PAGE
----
Today’s USA Today/Gallup swing state poll is the latest sign that Mitt Romney is cutting into President Obama’s lead with women. The candidates are now in a virtual tie, even though Obama had a major advantage with women voters for most of the election:
Mitt Romney leads President Obama by four percentage points among likely voters in the nation’s top battlegrounds, a USA TODAY/Gallup Poll finds, and he has growing enthusiasm among women to thank.
As the presidential campaign heads into its final weeks, the survey of voters in 12 crucial swing states finds female voters much more engaged in the election and increasingly concerned about the deficit and debt issues that favor Romney. The Republican nominee has pulled within one point of the president among women who are likely voters, 48%-49%, and leads by 8 points among men.
Chicago is on edge, as you can see from this memo by Obama strategist Joel Benenson, which attacks Gallup for “defying trends” and “distorting the composition of likely voters”:
The latest Gallup/ USA Today Battleground survey showing President Obama and Governor Romney tied with women in battleground states (48-48) is an extreme outlier, defying the trends seen in every other battleground and national poll. …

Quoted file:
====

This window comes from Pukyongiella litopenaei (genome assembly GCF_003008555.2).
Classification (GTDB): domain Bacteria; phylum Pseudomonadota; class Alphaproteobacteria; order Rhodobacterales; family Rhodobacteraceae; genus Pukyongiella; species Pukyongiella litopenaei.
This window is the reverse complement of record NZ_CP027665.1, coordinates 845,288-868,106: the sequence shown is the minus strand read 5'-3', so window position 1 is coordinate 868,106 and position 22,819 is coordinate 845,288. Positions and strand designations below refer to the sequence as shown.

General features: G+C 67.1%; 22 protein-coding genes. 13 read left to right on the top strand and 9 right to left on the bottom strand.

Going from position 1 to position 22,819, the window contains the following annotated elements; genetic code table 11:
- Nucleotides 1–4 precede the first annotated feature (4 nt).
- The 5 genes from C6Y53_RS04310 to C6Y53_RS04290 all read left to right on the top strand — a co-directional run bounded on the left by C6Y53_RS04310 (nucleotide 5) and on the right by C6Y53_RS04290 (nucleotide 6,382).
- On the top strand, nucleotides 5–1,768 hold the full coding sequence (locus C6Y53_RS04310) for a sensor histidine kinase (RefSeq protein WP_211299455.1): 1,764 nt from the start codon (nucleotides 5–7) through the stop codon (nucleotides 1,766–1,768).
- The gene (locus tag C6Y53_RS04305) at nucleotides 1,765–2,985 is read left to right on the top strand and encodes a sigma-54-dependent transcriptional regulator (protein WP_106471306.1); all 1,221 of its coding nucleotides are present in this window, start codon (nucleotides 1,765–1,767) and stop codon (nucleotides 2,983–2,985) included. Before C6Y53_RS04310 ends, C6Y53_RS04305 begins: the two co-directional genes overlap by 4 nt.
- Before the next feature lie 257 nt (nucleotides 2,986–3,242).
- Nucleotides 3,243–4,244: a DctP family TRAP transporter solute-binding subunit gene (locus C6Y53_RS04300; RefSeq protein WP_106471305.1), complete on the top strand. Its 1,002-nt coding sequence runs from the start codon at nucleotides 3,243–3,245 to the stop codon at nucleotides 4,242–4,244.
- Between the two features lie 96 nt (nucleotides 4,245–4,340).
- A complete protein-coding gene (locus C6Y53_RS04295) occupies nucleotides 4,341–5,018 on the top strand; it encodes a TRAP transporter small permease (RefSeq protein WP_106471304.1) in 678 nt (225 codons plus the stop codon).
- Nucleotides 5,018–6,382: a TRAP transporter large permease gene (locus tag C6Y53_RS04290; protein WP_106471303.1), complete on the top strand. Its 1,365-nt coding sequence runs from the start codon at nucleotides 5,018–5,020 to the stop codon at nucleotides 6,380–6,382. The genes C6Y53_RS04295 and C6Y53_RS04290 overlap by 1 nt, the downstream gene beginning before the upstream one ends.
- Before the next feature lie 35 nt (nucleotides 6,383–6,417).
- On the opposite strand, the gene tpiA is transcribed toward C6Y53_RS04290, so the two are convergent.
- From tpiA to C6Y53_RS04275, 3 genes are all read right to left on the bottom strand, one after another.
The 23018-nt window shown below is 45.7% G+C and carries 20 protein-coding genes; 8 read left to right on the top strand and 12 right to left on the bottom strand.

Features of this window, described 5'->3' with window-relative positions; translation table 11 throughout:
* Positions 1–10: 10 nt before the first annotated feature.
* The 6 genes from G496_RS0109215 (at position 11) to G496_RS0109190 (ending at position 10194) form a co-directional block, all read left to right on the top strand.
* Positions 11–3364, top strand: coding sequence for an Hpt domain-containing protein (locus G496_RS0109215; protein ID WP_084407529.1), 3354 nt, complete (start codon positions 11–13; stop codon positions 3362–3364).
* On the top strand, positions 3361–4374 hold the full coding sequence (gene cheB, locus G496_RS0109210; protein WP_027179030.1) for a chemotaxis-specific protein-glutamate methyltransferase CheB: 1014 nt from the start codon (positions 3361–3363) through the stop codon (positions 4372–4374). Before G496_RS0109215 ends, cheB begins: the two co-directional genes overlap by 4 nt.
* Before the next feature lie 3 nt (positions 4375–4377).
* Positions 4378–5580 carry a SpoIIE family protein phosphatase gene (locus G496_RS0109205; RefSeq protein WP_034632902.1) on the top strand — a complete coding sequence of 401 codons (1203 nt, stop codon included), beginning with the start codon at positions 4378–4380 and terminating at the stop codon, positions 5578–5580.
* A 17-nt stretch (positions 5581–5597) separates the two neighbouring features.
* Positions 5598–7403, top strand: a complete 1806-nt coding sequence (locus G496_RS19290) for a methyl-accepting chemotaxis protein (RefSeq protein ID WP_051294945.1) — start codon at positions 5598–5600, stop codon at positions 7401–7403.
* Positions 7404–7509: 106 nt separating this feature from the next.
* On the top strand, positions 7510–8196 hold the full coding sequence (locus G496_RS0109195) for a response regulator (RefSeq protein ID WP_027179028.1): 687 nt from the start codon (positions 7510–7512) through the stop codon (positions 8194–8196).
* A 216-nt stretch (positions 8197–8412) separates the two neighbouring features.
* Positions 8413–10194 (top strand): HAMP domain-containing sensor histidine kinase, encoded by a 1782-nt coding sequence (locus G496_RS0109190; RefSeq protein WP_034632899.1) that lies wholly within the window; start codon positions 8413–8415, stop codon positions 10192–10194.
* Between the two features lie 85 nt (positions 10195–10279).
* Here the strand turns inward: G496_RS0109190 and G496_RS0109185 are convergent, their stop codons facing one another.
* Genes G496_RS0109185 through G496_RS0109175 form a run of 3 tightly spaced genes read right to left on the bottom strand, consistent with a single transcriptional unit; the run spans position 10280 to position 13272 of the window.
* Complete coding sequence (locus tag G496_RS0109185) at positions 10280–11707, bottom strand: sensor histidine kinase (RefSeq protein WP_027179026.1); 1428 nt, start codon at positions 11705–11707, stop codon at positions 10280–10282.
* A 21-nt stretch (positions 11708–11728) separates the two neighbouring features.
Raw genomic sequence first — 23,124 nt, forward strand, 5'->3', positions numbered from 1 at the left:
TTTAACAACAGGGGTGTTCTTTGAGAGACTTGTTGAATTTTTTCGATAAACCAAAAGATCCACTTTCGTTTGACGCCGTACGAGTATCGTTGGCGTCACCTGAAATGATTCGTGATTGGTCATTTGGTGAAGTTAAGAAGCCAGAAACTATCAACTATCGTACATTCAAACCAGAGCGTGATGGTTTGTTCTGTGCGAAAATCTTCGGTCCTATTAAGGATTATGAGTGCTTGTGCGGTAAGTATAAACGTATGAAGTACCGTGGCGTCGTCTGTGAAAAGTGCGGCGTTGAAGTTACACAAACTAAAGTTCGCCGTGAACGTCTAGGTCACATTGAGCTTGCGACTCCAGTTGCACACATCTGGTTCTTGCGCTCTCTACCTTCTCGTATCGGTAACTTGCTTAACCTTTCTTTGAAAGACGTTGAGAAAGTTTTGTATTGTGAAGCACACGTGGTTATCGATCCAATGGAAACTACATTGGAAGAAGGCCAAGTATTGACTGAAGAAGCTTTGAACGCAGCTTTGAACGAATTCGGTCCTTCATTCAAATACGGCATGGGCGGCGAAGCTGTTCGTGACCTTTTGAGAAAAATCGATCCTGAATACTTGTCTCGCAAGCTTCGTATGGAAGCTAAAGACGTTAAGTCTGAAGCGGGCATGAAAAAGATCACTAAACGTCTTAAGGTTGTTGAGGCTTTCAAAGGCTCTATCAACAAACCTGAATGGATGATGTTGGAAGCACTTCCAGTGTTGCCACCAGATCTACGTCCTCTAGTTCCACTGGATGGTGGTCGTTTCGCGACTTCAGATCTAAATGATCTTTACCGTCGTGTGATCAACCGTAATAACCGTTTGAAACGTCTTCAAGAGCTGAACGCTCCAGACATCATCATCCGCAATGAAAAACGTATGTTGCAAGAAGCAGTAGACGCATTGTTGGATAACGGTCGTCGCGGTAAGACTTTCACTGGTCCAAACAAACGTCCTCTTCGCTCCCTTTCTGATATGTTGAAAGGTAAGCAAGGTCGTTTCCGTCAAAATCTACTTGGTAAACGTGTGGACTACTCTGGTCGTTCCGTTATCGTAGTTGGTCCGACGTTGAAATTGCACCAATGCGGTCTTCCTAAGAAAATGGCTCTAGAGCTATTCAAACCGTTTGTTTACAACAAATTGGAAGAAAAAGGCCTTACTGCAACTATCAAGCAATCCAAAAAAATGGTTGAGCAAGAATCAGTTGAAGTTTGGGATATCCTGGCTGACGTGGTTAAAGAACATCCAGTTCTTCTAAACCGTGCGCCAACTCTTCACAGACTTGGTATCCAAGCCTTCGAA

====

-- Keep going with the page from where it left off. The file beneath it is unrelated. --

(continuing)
Gallup’s data is once again far out of line with other public pollsters.
The memo includes a chart of 14 post-debate swing state polls, which show Obama with an average lead of 10 points among women. But the chart only includes three polls conducted in the past week. It doesn’t include last week’s Times/Bay News/Herald poll in Florida, which found the two candidates virtually tied with likely women voters, a major shift from Obama’s 15-point lead last month. It also doesn’t include last week’s WMUR poll of New Hampshire, which found Romney whittled Obama’s 27-point lead among likely women voters down to 9 points.
In addition, today’s Gallup/USA Today poll mirrors last week’s national Pew poll, which found Obama and Romney tied with likely women voters. The president had led Romney by 18-points with women in the same poll last month.
Contrary to the Obama campaign’s memo, the Gallup poll seems like more of a continuation of a trend than an outlier. Which may explain why the campaign is desperately swinging at it in a public memo.